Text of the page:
Thousands of runners join Portsmouth's Pretty Muddy run for Cancer Research UK

THOUSANDS of people braved the mud in a quest to beat cancer – and remember loved ones who have died from the illness.

By Neil.fatkin1
Saturday, 6th July 2019, 3:04 pm
Updated Saturday, 6th July 2019, 4:14 pm

More than 3,000 people joined the Pretty Muddy fundraiser on Southsea Common today, raising an estimated £345,000 for Cancer Research UK.

Among them was seven-year-old Portsmouth lad Finley Hughes, whose dad is suffering from bowel cancer.

The youngster, who has raised an incredible £4,300, said: ‘I’m running to raise money to get better medicine so my dad can get better.’

(L-R) Annie Emery, 10, Penny Lewis, 10, Finley Hughes, 7 and Poppy Emery, 8, were running to support Finley's dad who is suffering from bowel cancer.

Mum, Josie Hughes, added: ‘My husband has been battling bowel cancer for four years – it has come back three times. As well as raising money we also want to raise the profile of the disease.’

Morning races saw parents and children tackle a range of obstacles including a space hopper jump, tunnel challenge and camouflage crawl, with participants hurtling down an inflatable slide into a pool of mud to finish.

Hayley Milam and son, Joshua Milam, eight, were running in memory of Hayley’s mother, Angela Giles, who lost her battle with cancer in 2010.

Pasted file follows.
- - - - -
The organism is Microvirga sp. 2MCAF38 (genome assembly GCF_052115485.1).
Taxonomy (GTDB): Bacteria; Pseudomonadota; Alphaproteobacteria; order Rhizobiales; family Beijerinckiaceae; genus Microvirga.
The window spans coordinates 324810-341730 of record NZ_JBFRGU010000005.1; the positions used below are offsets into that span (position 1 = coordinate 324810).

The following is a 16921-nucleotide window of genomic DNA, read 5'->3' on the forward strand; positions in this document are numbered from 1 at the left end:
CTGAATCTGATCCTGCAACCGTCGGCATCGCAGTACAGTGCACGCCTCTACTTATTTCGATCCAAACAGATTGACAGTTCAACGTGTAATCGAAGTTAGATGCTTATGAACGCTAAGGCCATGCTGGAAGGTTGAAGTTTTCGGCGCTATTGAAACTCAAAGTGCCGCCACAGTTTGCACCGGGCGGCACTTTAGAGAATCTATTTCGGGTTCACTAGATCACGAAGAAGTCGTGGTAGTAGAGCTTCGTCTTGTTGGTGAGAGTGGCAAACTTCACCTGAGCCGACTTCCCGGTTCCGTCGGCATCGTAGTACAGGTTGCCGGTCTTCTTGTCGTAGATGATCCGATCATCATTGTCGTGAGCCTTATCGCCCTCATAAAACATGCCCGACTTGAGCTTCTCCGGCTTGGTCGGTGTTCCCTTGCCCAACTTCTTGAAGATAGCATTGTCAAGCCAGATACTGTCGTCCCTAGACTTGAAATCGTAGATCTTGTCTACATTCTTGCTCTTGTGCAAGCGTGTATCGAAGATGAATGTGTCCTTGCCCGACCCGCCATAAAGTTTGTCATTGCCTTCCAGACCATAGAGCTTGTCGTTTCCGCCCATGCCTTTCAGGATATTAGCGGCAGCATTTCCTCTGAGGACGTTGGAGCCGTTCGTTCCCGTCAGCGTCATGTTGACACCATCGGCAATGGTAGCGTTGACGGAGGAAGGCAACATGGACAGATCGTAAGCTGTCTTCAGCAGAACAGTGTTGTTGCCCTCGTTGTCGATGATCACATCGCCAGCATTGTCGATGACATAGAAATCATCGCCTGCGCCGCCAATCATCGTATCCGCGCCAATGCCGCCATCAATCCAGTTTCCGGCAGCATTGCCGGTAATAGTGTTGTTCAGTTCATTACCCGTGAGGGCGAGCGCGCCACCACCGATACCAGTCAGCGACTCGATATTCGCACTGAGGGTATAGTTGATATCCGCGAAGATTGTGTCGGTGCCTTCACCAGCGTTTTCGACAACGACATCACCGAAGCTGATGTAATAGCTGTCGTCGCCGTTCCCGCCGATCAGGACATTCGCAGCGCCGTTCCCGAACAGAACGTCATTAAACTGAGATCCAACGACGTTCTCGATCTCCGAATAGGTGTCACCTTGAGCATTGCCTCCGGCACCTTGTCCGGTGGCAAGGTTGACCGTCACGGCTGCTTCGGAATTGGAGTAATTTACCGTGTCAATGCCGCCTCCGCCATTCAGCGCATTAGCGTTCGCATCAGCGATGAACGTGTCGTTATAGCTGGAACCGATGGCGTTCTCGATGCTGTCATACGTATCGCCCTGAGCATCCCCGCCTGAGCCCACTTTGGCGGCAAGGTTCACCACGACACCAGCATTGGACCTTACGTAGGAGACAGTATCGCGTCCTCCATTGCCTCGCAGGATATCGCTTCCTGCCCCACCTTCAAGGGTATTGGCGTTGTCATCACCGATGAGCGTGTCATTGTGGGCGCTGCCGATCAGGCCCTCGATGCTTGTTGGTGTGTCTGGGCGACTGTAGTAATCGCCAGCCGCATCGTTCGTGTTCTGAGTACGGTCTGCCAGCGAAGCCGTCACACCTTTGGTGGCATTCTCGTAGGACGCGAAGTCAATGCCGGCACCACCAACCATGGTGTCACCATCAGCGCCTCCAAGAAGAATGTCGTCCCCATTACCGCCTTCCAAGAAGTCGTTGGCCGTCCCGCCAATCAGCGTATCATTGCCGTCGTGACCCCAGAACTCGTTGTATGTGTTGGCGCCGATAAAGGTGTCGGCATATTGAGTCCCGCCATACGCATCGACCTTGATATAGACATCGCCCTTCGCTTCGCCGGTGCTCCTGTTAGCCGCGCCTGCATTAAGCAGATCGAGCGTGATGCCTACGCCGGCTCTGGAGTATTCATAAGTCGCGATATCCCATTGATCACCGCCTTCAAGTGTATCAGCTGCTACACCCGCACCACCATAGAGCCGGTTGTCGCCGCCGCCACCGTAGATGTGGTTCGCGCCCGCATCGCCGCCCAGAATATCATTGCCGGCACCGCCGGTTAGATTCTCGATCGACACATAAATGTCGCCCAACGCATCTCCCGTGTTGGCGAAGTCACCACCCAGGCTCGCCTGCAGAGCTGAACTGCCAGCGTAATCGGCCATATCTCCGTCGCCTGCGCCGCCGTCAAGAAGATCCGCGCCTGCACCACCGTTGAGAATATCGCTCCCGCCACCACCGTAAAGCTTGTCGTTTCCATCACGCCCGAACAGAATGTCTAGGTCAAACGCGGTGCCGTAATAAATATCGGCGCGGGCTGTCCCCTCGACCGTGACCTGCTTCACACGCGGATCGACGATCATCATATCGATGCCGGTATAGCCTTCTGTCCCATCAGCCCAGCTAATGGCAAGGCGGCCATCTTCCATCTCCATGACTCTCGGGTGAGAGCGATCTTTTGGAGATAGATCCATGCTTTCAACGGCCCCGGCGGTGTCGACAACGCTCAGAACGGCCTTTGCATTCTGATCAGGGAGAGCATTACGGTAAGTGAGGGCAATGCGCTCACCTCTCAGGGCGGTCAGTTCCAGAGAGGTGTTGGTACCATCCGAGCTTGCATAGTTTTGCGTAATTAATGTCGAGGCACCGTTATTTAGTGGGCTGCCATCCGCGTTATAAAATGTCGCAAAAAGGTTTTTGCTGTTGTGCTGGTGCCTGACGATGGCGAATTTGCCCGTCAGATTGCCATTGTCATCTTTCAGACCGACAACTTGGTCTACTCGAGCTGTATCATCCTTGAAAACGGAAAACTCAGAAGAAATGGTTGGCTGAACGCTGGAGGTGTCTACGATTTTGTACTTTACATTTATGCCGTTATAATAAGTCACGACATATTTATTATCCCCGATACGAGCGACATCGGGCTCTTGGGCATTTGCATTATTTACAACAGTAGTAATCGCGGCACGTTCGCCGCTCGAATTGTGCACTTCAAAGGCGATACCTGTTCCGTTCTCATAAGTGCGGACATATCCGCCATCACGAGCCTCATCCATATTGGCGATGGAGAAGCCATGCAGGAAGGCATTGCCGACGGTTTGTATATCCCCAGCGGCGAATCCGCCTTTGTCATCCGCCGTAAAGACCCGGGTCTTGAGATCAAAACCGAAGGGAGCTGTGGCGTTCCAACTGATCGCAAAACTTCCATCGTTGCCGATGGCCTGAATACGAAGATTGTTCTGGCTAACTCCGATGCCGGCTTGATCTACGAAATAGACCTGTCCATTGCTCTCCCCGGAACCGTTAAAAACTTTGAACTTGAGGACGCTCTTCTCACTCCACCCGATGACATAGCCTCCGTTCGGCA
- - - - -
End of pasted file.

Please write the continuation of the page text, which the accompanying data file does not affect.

Hayley said: ‘Today is about raising money for cancer research to hopefully ensure people don’t have to go through what we went through.’

Mike Adams and Sandra Wall were running in memory of Sandra' parents who both died as a result of cancer.

Also running was Karly Quick and her daughter, Tillie Morton, aged nine.

Tillie said: ‘I’m running in memory of my brother, Tommy Denyer, who died last year at the age of 20. So far I have raised £400.’

Following the children’s event were eight waves of adult races with men allowed to take part for the first time.

Sandra Wall has taken part in the event every year since 2011.

Karly Quick and daughter, Tillie Morton, 9, were running in memory of Tillie's brother, Tommy Denyer.

‘I started taking part after my dad died. Unfortunately the disease also took my mother last year. Hopefully, with more research taking place, cancer will no longer be a death sentence and more people will be able to overcome it,’ she said.

Partner, Mike Adams, added: ‘I normally come along to support Sandra and so this year it’s great to be able to take part.’

The race was organised by events manager, Georgina Horne.

Georgina said: ‘This is always such an emotional event but this has been an amazing day with participants creating a sea of pink.’

Jack Wills, 11, Freddie Soper, 5, and Lewis Wills, 9.